Shouldn't it be in line with the output of the regulator? Since that's the current/voltage that matters for the device, isn't it?
Before the regulator will provide a measure of protection in case of
short circuit at the regulator. The current is coming from the battery.
The amount of current "before the regulator" and "after the regulator"
is basically the same value.

I'm still a bit confused as to what fuse to get. I thought it should be a 1.7 A fuse, not 1.5. Or does it not matter that much? :)
You probably will have trouble finding a 1.7A fuse. A 1.5A fuse will
be more readily available, and probably sufficient, Yor adapter can
provide a maximum of 1.7A, your requirements are most likely less.
Check your device being powered, it may have a fuse for its own
protection.

You should also find a datasheet for the regulator you are using and look
to see what capacitors are recommended from the input/output to
ground, Usually a .22uF or .33uF is recommended on the input side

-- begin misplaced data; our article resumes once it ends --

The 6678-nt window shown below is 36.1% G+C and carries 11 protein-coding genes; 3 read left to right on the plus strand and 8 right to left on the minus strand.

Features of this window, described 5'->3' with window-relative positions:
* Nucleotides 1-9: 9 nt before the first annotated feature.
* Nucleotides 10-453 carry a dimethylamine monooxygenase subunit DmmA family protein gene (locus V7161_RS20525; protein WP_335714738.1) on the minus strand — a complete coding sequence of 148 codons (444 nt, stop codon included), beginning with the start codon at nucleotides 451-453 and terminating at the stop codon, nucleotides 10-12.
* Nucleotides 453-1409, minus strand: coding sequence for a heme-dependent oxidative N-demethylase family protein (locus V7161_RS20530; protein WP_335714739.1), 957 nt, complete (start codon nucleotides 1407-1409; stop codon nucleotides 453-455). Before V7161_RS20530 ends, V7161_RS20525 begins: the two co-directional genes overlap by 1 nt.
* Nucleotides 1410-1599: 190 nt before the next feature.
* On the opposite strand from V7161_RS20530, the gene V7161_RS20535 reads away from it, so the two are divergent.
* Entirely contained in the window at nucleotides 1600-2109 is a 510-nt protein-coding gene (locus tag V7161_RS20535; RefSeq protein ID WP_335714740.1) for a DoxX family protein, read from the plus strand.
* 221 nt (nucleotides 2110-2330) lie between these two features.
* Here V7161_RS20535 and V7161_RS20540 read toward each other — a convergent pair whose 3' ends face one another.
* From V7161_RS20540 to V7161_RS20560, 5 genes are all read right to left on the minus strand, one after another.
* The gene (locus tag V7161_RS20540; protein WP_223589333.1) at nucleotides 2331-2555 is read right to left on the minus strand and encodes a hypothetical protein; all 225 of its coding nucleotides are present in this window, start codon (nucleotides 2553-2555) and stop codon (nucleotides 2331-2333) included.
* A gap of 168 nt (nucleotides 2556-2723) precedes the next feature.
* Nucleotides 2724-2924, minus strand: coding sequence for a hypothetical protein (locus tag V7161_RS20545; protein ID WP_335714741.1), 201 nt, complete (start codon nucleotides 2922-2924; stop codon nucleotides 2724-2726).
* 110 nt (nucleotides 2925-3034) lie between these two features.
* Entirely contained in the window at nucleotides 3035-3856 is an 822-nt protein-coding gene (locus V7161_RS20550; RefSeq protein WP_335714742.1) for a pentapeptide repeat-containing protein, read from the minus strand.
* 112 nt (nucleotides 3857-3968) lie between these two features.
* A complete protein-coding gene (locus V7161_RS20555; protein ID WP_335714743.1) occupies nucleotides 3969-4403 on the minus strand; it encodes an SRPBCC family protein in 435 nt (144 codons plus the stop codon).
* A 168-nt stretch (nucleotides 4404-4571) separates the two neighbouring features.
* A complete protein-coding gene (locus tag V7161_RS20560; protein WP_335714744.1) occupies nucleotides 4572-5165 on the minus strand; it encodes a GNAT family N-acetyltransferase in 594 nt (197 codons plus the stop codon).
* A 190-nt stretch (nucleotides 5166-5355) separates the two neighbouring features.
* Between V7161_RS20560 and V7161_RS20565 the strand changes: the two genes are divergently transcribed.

and a .1uF on the output side. I believe this is a link to your DATASHEET,
look at page 28, Figure 8. You may not need the capacitors recommended
since you are powering from a battery but, it is always good practice to follow
manufacturer recommendations.

Another point to consider is if the current requirements of your powered
device is more than a few milliamps, you will probably will need a heatsink
on the regulator to avoid the possibility of overheating the regulator. If the
regulator oveheats, it may shut down to protect it self, or be destroyed.
 
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Thread Starter

Acegikmo

Joined Jan 27, 2012
5
Are those necessary?
I hooked everything up, and it works perfectly fine!
Haven't tried for more than a minute though, but still :)

Thanks everyone for the help!

Edit:

The voltage regulator does get quite hot after a minute. Should I be worried?
 
Last edited:

Pencil

Joined Dec 8, 2009
271
Are those necessary?
Highly recommended. Without them the regulator could
oscillate wildly and destroy itself. You wouldn't even know
it was happening until it died.

The voltage regulator does get quite hot after a minute. Should I be worried?
Add a heatsink, even if the regulator does not get hot enough
to go into thermal shutdown, the lifespan/reliability will be greatly
improved. In a pinch, anything that conducts heat attached
securely to the tab of the regulator will help, although bona fide
heatsinks are readily available.